How well do you know hummingbirds?
My guess is some of you know them very well and some have just seen pictures of them. I was in the latter category until just a few years ago when we decided to add a hummingbird feeder to the collection of bird feeders my husband Neil manages outside our back window.
In the first year, few if any hummingbirds found our feeder. By the second year, we were thrilled to see them regularly – flitting around and sipping the sugar water I had prepared for them.
Most years we see only two hummingbirds at a time, or three at the most. It’s hard to count them, because they rarely sit at the feeder together. You have to count them mid-air. They are so small and they move so quickly that we have not been able to notice individual differences. Maybe there are actually quite a few hanging around, but we usually only see one or two at a time!
One thing we’ve noticed is that they don’t seem to be very kind to each other. We have occasionally seen two birds feed at the same time, but that’s the exception. Usually one feeds and intimidates the other one into leaving. We watch the drama, hoping they both manage to get enough to eat.
This morning Neil commented on the “hummingbird dance” going on outside the window. One bird that we had identified as a female (no ruby ring around her throat) seemed determined to keep the other one from landing on the feeder. If the second bird tried to land, it was run off by the first bird who sometimes took up a guard position on a nearby tomato cage from which she could launch an attack on intruders.But the cost to the first bird was huge! She couldn’t let down her guard long enough to eat, even when she was sitting alone on the feeder and no other bird was in sight. She was so protective of her own needs that she was not meeting them!
Watching that interaction brought up a lot of thoughts in my mind about how we human beings treat each other and ourselves. We often exhibit similar behavior, perhaps not quite so overtly, when protecting what is “ours” from others.
But we can also find that we protect ourselves from ourselves. Parts of us can resist letting go of old habits and ways of thinking about ourselves, even if they are not serving us well. We can have dreams and hopes of growing and learning and contributing more than we are at present, but that part of us can be held back by voices of resistance to change. It can feel dangerous to let go of familiar habits and ways of thinking, so we protect those parts of ourselves, even when that protecting keeps us from moving toward our goals!
My husband, Neil, shared with me how this occurred for him around his discovery of his ADHD as follows:
“At age 60 I was surprised to learn that my unusual and sometimes problematic functioning was apparently a known pattern of behavior – something called ‘ADHD.’
“In my initial eagerness to learn more about ADHD, I read one or two books, went to several CHADD presentations and support group meetings, met several times with a psychologist, and then received an official diagnosis and a series of prescriptions from a psychiatrist. Medications seemed to have more side effects than benefits for me, so I stopped taking them and tried instead to focus on forming some new habits of more organized, disciplined functioning.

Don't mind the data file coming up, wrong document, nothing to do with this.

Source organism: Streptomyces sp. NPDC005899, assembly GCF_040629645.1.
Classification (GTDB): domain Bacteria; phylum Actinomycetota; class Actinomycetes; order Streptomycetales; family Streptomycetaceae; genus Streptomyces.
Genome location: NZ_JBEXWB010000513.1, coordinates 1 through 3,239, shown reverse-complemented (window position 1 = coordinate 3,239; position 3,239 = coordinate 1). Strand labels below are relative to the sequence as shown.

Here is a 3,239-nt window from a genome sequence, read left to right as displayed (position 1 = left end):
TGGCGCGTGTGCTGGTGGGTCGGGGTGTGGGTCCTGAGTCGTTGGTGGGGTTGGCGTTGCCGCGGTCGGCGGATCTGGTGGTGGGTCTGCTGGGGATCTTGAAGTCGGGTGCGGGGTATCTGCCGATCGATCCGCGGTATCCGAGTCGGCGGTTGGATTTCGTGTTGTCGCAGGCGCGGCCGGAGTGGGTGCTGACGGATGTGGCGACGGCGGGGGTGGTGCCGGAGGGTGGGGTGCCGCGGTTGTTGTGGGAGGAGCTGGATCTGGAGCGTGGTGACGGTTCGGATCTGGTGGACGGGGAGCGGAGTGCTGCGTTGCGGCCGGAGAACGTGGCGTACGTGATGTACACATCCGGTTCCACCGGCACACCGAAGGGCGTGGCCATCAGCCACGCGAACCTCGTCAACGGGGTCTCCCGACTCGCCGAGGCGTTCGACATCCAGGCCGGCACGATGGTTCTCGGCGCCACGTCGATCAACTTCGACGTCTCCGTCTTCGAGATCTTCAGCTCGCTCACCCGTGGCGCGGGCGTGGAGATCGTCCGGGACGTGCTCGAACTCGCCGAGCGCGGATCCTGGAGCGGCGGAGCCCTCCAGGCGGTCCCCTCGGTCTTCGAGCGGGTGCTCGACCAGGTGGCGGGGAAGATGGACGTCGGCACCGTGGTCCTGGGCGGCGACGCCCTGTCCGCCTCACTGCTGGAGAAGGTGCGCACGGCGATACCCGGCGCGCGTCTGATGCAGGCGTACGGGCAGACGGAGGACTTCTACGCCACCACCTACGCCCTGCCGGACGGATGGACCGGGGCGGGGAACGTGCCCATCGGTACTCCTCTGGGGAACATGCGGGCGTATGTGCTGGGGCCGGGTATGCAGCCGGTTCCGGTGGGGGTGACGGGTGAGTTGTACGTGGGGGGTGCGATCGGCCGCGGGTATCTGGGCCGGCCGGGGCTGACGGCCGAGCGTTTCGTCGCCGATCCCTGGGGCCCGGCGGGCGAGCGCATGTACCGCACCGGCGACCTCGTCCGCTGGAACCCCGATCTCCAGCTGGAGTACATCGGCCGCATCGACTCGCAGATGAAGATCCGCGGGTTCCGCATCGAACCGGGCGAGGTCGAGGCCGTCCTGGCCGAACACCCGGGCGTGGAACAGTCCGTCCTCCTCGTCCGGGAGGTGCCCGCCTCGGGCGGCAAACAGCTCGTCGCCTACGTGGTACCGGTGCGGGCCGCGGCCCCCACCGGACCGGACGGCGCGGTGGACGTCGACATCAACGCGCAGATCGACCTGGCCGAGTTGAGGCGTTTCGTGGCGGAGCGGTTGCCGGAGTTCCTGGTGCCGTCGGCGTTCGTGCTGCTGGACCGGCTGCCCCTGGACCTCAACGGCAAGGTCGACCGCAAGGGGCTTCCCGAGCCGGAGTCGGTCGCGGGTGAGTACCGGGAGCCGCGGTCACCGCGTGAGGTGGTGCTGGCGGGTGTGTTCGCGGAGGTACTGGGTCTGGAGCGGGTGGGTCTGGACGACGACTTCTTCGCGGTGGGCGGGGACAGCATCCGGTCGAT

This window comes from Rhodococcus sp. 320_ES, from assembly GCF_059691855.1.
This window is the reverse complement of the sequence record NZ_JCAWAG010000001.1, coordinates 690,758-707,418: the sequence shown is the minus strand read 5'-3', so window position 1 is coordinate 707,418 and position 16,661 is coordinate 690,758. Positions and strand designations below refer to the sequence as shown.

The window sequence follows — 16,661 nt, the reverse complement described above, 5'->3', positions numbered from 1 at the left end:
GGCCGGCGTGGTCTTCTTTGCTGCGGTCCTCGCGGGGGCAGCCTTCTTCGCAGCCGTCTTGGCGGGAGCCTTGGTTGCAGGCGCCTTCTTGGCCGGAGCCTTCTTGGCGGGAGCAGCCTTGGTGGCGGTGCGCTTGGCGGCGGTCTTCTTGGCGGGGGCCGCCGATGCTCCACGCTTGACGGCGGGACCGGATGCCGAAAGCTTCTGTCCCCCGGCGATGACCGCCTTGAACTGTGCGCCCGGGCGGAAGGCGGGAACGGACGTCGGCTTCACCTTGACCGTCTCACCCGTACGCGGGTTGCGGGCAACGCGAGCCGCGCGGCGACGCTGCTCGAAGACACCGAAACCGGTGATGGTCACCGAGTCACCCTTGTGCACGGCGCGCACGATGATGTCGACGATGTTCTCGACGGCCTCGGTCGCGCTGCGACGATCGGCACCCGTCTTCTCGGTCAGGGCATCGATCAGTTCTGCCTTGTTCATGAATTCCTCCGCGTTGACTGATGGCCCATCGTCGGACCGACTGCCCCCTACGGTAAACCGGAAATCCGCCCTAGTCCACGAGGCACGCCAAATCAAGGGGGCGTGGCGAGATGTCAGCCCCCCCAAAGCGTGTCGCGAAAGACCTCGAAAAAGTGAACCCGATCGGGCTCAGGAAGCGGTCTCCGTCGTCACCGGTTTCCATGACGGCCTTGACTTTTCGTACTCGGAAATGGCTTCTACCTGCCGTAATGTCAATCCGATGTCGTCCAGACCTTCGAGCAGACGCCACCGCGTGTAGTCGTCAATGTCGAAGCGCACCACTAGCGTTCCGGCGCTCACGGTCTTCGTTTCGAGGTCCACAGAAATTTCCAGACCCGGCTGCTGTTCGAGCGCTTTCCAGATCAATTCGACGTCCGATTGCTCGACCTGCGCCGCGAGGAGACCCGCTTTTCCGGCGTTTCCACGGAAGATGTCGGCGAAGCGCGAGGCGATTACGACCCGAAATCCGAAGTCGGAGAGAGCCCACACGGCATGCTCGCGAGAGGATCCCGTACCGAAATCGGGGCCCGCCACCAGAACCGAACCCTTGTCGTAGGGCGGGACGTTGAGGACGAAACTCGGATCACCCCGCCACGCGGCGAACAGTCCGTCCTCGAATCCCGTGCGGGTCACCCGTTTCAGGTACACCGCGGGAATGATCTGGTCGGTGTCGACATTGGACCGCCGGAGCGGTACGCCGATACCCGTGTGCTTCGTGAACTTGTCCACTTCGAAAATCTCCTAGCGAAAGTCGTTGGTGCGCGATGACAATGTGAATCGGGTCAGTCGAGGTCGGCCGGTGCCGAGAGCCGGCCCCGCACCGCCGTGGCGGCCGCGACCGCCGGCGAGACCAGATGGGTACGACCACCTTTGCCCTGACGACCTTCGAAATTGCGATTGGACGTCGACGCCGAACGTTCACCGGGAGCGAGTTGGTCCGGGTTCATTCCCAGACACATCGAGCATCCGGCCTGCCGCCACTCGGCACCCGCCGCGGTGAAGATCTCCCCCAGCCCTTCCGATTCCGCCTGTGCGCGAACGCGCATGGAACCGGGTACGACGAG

“But the image I created of my future self as disciplined and organized scared me into inaction. That image seemed to mean an almost literal death of the only self I had ever known and the replacing of it with something totally foreign and robotic. The resulting, desperate, inner resistance prevented me from making any real progress.
“Some of the characteristics that I was clinging to as defining me were positive ones, such as creativity and spontaneity. But these were thoroughly mixed in with other characteristics that caused me trouble such as disorganization, time blindness, procrastination, etc.
“I was unable to distinguish well among these various characteristics, and I resisted being regimented by someone else’s systems or rules. Though I was open and eager to learn in many areas, I continued, for a number of years, with an unconscious fixed mindset of being unable to distinguish well between my strengths and my challenges.”
Sometimes those of us with ADHD sabotage ourselves in the belief that we are protecting ourselves. Familiarity feels safe, even when it isn’t.
Like the first hummingbird, we are so eager to guard against perceived threats that we behave in ways that limit the good that can reach us!
Change can definitely feel like a threat. Getting clear about the direction we want to go, sometimes with the help of others, can be a good first step, but the first action steps in that direction may need to be tiny. When we start moving in the desired direction but the change is minimal, that is much less threatening and opens us to embracing a growth mindset, rather than a fixed mindset (as described by Carol Dweck in her many writings).Ultimately through the help of coaching and his own determination, Neil came into a growth mindset about his ADHD characteristics, learning that structure can be liberating and systems can free one to accomplish even more.